Peopling the Future: Applying an Interpretive Methodology to Highlight Solutions for Global Inequality, or Conflict in the Pre-Colonization Stage of Polar Regions Development and Outer Space Development

Prof. Edythe Weeks1

1Northern Arizona University, Flagstaff , United States, 2Fulbright Specialist Program, Washington, District of Columbia, United States of America, 3Webster University, St. Louis, United States of America, 4Washington University, St. Louis, United States of America

The fundamentals of polar law can be advanced by borrowing insights from outer space law. Outer space is further away that Earth’s nearby polar regions. Yet, international space law is extensively developed and detailed compared to polar law. The first phase of outer space development included the creation of a satellite telecommunications infrastructure in the geostationary orbit. It also resulted in the globalization of new high tech products and services – widespread global use of cell phones, the Internet, social networks, and wireless financial transactions. A myriad of United Nations declarations, resolutions and international treaties along with dozens of domestic commercial space legislation and policies accompanied the development of an outer space based satellite global economy. A pattern exists whereby forces of globalization and U.S. domestic space law exhibited a tendency of setting commercialization and privatization trends. Over time, commercialization and privatization processes became the norm for satellite telecommunications, remote sensing, space transportation & launch services, space stations and spaceports. As commercial asteroid mining, spaceship development, missions to Mars and other outer space activities advance, international space law is being politicized. This pattern carries an important lesson for lawmaking practices concerning the now rapidly melting polar regions.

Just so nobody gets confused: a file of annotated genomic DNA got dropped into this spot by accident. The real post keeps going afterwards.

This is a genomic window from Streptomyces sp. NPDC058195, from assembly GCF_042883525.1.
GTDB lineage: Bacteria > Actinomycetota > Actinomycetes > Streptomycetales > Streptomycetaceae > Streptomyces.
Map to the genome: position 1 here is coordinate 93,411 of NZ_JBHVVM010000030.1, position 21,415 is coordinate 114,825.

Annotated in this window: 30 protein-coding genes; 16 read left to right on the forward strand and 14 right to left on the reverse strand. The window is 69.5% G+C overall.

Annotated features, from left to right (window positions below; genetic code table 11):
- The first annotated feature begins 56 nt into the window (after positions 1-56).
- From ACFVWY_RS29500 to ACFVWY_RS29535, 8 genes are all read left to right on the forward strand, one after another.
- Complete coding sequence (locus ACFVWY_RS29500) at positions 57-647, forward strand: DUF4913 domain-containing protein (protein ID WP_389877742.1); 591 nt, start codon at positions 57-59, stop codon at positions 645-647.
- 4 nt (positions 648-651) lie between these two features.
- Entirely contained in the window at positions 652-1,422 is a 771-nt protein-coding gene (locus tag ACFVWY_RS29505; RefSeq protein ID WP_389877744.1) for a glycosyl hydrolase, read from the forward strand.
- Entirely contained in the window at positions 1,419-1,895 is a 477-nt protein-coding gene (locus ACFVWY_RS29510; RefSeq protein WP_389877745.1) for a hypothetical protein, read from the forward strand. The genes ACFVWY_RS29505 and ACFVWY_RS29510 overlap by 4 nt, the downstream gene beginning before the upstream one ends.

Dr. Edythe E. Weeks. Esq. is an author, professor and Fulbright Specialist, promoting the study of Antarctica, the Arctic and Outer Space.

Weeks earned her PhD in political science from Northern Arizona University in 2006 and a Juris Doctors from the University of Missouri – Columbia, School of Law in 1987. Weeks was named as a space law subject matter expert in a Pentagon white paper in 2018 and she co-authored the ground breaking International Study on Global Space Governance, organized by the Institute of Air & Space Law, Faculty of Law, McGill University.

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